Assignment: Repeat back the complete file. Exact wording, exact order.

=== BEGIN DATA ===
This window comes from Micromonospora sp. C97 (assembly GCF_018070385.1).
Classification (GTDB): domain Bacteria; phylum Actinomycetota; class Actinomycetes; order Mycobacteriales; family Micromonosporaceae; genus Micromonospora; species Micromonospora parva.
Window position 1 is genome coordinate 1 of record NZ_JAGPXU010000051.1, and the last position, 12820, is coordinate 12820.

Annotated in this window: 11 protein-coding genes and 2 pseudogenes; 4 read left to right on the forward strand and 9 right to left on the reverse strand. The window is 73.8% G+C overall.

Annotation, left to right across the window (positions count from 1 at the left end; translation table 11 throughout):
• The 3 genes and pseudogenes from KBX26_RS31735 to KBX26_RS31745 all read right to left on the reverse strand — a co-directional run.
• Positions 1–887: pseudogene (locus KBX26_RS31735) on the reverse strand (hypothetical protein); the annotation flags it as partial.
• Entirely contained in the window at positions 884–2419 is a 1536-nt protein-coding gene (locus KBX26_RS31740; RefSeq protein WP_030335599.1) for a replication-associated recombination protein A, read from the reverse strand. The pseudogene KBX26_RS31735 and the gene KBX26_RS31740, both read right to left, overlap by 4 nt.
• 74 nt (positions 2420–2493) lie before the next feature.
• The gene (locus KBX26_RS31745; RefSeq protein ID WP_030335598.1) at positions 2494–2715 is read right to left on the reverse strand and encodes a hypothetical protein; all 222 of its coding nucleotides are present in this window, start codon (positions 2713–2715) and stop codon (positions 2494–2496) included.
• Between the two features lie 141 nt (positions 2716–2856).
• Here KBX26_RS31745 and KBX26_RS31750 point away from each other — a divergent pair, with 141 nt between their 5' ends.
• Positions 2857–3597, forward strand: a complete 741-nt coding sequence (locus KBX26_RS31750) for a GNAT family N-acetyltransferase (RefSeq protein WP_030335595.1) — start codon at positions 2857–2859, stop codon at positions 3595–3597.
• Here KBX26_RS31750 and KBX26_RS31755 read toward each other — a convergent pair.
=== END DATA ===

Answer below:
This window comes from Micromonospora sp. C97 (assembly GCF_018070385.1).
Classification (GTDB): domain Bacteria; phylum Actinomycetota; class Actinomycetes; order Mycobacteriales; family Micromonosporaceae; genus Micromonospora; species Micromonospora parva.
Window position 1 is genome coordinate 1 of record NZ_JAGPXU010000051.1, and the last position, 12820, is coordinate 12820.

Annotated in this window: 11 protein-coding genes and 2 pseudogenes; 4 read left to right on the forward strand and 9 right to left on the reverse strand. The window is 73.8% G+C overall.

Annotation, left to right across the window (positions count from 1 at the left end; translation table 11 throughout):
• The 3 genes and pseudogenes from KBX26_RS31735 to KBX26_RS31745 all read right to left on the reverse strand — a co-directional run.
• Positions 1–887: pseudogene (locus KBX26_RS31735) on the reverse strand (hypothetical protein); the annotation flags it as partial.
• Entirely contained in the window at positions 884–2419 is a 1536-nt protein-coding gene (locus KBX26_RS31740; RefSeq protein WP_030335599.1) for a replication-associated recombination protein A, read from the reverse strand. The pseudogene KBX26_RS31735 and the gene KBX26_RS31740, both read right to left, overlap by 4 nt.
• 74 nt (positions 2420–2493) lie before the next feature.
• The gene (locus KBX26_RS31745; RefSeq protein ID WP_030335598.1) at positions 2494–2715 is read right to left on the reverse strand and encodes a hypothetical protein; all 222 of its coding nucleotides are present in this window, start codon (positions 2713–2715) and stop codon (positions 2494–2496) included.
• Between the two features lie 141 nt (positions 2716–2856).
• Here KBX26_RS31745 and KBX26_RS31750 point away from each other — a divergent pair, with 141 nt between their 5' ends.
• Positions 2857–3597, forward strand: a complete 741-nt coding sequence (locus KBX26_RS31750) for a GNAT family N-acetyltransferase (RefSeq protein WP_030335595.1) — start codon at positions 2857–2859, stop codon at positions 3595–3597.
• Here KBX26_RS31750 and KBX26_RS31755 read toward each other — a convergent pair.